Last night I finally got around to opening the huge Universal Monster Legacy DVD boxed set. Now, this is a fabulous set containing nearly all the classic Universal horror movies. Note the nearly - though it has all the Dracula, Wolfman and Frankenstein flicks plus a few other classic such as The Invisible Man, Creature From the Black Lagoon and The Mummy, it doesn't contain the Abbot & Costello last outings for the monsters or any of the various sequels in the Creature, Mummy and Invisible Man series. But hey I can live with that. After all the price tag for this 16 DVD set was big enough anyway and it did come with some beautifully crafted busts of Karloff, Lugosi and Creighton Chaney*.
After much humming and harring, I decided to kick off with Dracula (1931). Now right off the bat, let me say this movie isn't one of my favourite Universal horrors. I first saw it a long time ago in a season of horror double bills on BBC 2...
Quick digression - back in the late '70s and early '80s here in the UK, every summer for several years BBC 2 would screen a season of old horror movie double bills. For a while it was an almost traditional feature in the viewing calendar, much like the wonderful Ghost Story For Christmas strand. Often the format would be an old black and white chiller followed by a colour offering, usually something from Hammer, Amicus or Tigon but also more modern fare such as Romero's The Crazies. And often they themed the seasons so one year we got a selection of Basil Rathbone Sherlock Holmes movies, and another the complete set of Val Lewton films. Happy days indeed for a budding film buff. And as they showed over the summer school holidays, many a young horror fan could easily persuade the parents to allow them to stay up late and watch these treats.
Anyhow, one year BBC2 announced the season as "Masters of Terror" and the format for that year was to be a Universal picture followed by a Hammer outing. For me, then a morbid kid whose Bible was Alan Frank's Horror Movies (Octopus Books 1974) this was a terrific news. Up to this point, I'd only seen Frankenstein Meets The Wolfman (bizarrely at a cub scout camp!) and one of the last gasp Abbott & Costello flicks. I was over the moon - finally a chance to see a coffin load of all the old classics I'd read so much about.
Needless to say that was one great summer. However the only film that disappointed was Dracula. Now don't get me wrong, I thought Lugosi was great and the first section of the movie set in Transylvania was absolutely top notch. However after that I felt it lost pace and became very stagey. It just didn't live up to how I'd imagined this movie to be. Interestingly, in the excellent Bright Darkness (Cassell 1997), Jeremy Dyson tells of a similar reaction (and I suspect given his age, he first saw this movie in the same screening I saw).
So when I popped the disc into the player, I did so thinking to myself "Well I wasn't impressed back then as a callow youth, so I doubt it's going to impress me now, but hey I intend to watch the complete cycle so let's just get through this". However I then noticed that this disc come with the option of watching the movie with a new score, written by Phillip Glass and performed by the Kronos Quartet (a string ensemble who in my derranged imagination come appropriately fitted with occult gold vampire insect devices).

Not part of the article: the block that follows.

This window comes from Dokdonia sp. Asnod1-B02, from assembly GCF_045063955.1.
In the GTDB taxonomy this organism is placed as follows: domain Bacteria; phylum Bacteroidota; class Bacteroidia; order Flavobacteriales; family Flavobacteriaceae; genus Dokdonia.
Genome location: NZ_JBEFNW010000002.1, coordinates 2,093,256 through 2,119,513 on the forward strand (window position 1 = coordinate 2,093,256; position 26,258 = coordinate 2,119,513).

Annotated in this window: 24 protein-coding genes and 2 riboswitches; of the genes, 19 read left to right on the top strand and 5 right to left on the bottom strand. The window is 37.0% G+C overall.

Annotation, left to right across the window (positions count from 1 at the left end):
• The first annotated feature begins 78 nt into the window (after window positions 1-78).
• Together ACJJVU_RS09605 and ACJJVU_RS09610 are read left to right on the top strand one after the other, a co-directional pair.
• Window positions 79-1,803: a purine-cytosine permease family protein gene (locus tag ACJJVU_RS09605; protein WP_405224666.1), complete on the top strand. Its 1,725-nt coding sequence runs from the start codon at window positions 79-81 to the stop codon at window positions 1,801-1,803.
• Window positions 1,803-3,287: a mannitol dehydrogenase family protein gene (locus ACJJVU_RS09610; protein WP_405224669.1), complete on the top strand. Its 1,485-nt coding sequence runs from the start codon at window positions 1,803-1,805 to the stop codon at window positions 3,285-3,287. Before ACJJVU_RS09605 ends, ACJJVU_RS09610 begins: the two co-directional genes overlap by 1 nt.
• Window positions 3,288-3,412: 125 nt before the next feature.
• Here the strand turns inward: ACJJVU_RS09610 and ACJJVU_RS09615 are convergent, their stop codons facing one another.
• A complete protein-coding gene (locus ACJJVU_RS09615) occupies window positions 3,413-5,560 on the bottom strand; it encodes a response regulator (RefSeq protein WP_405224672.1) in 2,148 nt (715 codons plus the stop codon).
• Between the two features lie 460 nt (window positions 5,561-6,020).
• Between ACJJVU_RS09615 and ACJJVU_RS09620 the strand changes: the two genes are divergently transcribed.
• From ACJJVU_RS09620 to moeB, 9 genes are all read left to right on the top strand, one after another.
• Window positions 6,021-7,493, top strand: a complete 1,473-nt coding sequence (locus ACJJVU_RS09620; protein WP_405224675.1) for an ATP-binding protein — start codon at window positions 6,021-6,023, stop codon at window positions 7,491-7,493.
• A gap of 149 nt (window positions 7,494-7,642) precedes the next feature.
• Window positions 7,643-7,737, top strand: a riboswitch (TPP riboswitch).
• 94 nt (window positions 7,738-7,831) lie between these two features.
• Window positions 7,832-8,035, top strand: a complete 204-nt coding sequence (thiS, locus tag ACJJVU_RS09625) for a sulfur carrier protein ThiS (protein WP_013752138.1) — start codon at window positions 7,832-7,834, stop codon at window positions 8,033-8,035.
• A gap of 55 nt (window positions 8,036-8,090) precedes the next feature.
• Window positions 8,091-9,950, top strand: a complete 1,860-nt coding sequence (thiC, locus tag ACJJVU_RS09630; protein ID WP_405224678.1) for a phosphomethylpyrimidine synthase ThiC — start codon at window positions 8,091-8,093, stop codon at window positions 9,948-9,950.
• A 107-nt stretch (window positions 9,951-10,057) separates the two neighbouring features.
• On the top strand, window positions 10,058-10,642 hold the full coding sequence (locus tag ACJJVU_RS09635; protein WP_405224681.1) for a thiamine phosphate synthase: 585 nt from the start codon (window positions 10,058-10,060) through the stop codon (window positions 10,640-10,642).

Now as one of the things that jarred with me on my original viewing was the lacklustre score, I opted for watch with the Glass music. And I have to say, it really transformed the movie. Certainly there are still problems with Browning's directing choices, such as the static camera shots and Dracula dying quietly off screen, but the new score really enliven the film's atmosphere and gave dramatic tension to the aforementioned static scenes.
Phillip Glass said:
"I felt the score needed to evoke the feeling of the world of the 19th century — for that reason I decided a string quartet would be the most evocative and effective. I wanted to stay away from the obvious effects associated with horror films. With [the Kronos Quartet] we were able to add depth to the emotional layers of the film."
And for this viewer at least, he has succeeded admirably. The new music gives the movie's second half a more dynamic pace and lends a wonderfully eerie air to many scenes. In his amusingly rambling Danse Macabre, Stephen King notes that one of the problems with this film is "Bela Lugosi's corny Valentino imitation ... which even hardened horror afficionados and cinema buffs cannot help giggling over". Now, I related completely to this on my original viewing, but now with the Glass music playing even those scenes of Dracula fixing his victims with a smouldering stare work appearing weirdly hypnotic and menacing rather melodramatic.
I am amazed how different this film becomes with a new score, and my rating of this movie has improved greatly. I heartily recommend anyone who has had a similar reaction to mine to watch this film again with the new score.
Next stop - the other Dracula made by Universal in 1931. The other Dracula? I hear you ask. Yes, the Spainish version they shot on the same sets at the same time. Now I've not seen this before but I've heard it claimed this is a superior production. Should be interesting!
*Better known to the world as Lon Chaney Jr - a name foisted on him by the powers that be, and something the man himself was never happy with. Hence I'm crediting him with his proper moniker.
Jim Moon, 23rd August 2008